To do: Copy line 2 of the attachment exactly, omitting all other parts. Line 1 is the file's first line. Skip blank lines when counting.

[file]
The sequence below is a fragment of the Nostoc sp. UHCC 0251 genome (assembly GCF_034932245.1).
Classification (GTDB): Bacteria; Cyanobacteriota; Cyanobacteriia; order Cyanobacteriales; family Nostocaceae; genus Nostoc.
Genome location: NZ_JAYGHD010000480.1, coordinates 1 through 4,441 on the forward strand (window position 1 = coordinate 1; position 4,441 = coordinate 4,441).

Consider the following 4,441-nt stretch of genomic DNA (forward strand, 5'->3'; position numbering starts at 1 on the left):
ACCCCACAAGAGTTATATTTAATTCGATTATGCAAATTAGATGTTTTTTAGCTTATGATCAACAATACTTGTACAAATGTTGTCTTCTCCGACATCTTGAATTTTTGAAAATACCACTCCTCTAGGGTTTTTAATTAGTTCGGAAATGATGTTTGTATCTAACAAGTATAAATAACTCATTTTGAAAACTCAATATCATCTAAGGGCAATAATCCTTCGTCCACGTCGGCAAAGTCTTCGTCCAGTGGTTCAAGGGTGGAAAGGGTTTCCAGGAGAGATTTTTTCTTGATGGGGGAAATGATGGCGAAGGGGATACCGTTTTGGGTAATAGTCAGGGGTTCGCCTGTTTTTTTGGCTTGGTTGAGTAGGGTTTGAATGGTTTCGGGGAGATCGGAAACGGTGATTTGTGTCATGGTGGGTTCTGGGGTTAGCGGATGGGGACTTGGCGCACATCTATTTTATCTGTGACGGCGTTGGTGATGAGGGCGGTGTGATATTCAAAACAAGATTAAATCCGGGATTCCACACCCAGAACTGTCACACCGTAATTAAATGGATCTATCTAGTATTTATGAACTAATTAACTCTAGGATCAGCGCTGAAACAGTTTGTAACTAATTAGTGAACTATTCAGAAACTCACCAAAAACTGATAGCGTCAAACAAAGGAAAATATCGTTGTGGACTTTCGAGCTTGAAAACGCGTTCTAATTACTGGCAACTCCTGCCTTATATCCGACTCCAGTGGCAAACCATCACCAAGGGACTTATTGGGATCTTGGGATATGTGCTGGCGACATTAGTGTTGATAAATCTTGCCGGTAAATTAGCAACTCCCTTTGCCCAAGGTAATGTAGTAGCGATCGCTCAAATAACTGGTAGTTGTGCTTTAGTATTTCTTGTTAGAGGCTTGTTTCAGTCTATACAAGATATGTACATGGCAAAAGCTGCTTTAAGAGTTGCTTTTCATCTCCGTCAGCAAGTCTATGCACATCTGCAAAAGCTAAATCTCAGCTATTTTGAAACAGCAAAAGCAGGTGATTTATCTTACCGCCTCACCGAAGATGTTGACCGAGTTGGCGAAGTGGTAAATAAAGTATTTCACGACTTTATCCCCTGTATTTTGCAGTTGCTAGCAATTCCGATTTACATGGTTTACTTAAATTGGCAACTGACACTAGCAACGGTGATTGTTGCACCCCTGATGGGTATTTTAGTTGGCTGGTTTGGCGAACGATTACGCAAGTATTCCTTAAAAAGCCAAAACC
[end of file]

Classification (GTDB): Bacteria; Cyanobacteriota; Cyanobacteriia; order Cyanobacteriales; family Nostocaceae; genus Nostoc.